“End users have a real need for open banking”


Interview for Netzwoche of 2 October 2019

Open banking is a hot topic in the fintech world. The EU’s Payment Services Directive (PSD2), which regulates security and the opening-up of interfaces in the bloc, has been in force since mid-September. Adrian Berger, Ergon’s Managing Director Finance & Telecom Solutions, discusses the state of play for open banking in Switzerland.

Where does open banking’s greatest potential lie?

Adrian Berger: Its greatest potential relates to increased benefits for end users. Solutions that concentrate on a specific use case will be able to achieve this better than established approaches and this boosts customer utility. In addition, customers would be able to choose from a wider range of options as third-party providers (TPPs) will also be able to offer financial services.

What risks do financial service providers face if they open up interfaces?

For banks, I see risks with respect to their business model as well as operational risks. Open banking may mean that banks lose the client interface, as end users can make use of the institution’s “infrastructure” while conducting their customer interactions with a third-party vendor. We have seen what this can lead to in the telecom sector, for example. Here, the split between single-source suppliers operating their own infrastructure and firms that are successfully providing telecom services without their own infrastructure is already commonplace.

And the operational risks?

When a bank works with third-party vendors it has to trust that these take just as much care of sensitive banking data as the bank itself. This raises the question of how the bank deals with its liability risk when a third party fails to meet this obligation.

How do things look on the security front?

Security is one of the key considerations with PSD2. As per this legislation, security in the area of online transactions has been enhanced within the EU to a standard already practised in Switzerland. Two-factor authentication of a user has become compulsory and certain technological protocols, such as mTAN, have been categorised as unsafe and are set to be replaced. The biggest challenge in the security field concerns the ‘consent management’ that the bank has to provide. It’s a question of solving the ‘which accounts may I access as a customer?’ issue in as user-friendly a manner as possible.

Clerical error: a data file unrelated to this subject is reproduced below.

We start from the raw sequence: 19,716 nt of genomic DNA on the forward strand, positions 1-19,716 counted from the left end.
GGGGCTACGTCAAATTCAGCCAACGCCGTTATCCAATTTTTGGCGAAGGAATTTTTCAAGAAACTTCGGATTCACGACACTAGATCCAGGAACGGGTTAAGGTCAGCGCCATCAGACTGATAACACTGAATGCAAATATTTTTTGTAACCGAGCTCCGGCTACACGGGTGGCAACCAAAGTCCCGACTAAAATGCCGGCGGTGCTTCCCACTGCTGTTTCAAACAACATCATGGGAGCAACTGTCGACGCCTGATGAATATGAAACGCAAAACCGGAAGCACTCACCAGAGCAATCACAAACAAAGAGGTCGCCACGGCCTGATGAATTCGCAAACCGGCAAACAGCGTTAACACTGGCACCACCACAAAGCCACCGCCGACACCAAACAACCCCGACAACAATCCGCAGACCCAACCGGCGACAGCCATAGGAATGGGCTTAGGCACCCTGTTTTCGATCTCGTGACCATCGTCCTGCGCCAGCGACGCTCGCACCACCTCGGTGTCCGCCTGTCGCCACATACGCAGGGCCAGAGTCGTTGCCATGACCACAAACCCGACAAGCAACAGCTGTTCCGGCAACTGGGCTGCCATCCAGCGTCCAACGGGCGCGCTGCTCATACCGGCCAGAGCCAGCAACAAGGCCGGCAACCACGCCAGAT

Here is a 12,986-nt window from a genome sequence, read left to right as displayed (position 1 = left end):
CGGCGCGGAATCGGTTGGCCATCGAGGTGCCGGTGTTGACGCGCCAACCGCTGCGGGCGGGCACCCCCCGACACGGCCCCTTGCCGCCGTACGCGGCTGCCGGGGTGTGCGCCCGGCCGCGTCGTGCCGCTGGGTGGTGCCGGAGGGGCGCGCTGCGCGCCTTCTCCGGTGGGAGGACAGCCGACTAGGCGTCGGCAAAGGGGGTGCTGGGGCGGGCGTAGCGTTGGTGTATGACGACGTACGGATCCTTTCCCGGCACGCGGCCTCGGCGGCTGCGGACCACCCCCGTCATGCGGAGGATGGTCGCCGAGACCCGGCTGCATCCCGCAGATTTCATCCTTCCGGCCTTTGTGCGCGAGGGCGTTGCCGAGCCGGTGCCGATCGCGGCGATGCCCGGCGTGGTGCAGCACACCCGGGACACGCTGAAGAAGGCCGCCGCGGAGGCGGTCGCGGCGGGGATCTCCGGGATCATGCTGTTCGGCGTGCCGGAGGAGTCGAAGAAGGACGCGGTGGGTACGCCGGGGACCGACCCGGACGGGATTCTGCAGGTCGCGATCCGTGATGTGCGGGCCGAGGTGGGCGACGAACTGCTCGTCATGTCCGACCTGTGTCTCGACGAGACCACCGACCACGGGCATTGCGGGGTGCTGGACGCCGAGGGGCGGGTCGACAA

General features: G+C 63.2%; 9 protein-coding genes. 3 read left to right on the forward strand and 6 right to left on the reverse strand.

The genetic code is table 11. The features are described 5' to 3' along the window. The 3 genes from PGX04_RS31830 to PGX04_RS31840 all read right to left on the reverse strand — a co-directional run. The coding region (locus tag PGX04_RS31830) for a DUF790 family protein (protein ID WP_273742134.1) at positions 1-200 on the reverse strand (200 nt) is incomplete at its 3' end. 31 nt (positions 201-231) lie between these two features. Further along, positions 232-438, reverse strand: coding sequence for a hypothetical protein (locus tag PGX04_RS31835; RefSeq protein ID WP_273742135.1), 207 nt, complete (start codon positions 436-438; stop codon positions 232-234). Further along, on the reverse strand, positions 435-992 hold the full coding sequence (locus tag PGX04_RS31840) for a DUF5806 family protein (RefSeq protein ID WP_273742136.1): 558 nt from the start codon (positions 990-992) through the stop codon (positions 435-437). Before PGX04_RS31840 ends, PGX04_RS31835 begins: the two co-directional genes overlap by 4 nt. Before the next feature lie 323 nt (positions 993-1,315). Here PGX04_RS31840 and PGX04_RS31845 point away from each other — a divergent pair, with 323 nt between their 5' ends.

Why is Switzerland not following up on the PSD2 idea?

With PSD2, liability, and, thus, the operational risk, rests with the banks. TPPs have a duty of care but are ultimately not liable. Legislation like this would meet with stiff resistance from commerce, special interest groups and political factions here, so it’s a non-starter.

What are the core challenges when setting up interfaces for financial service providers?

The technological challenges in providing interfaces are easily solved. All financial service providers need to decide is which version of the APIs they are going to choose. I think difficulties are most likely to arise around security – in ensuring that only authorised TPPs can have access, on the one hand, and in implementing consent management on the other.

What “open banking” lessons can Switzerland learn from other countries?

End users have a real need for open banking. So, it has become a topical issue in Switzerland as well and a range of projects have been rolled out to make open banking possible in our country, too.

How is the “Open Banking Project” going to win over financial players to the idea of open banking?

With a broad-based range of services and the conviction that open banking can be successfully implemented – even in the absence of statutory requirements.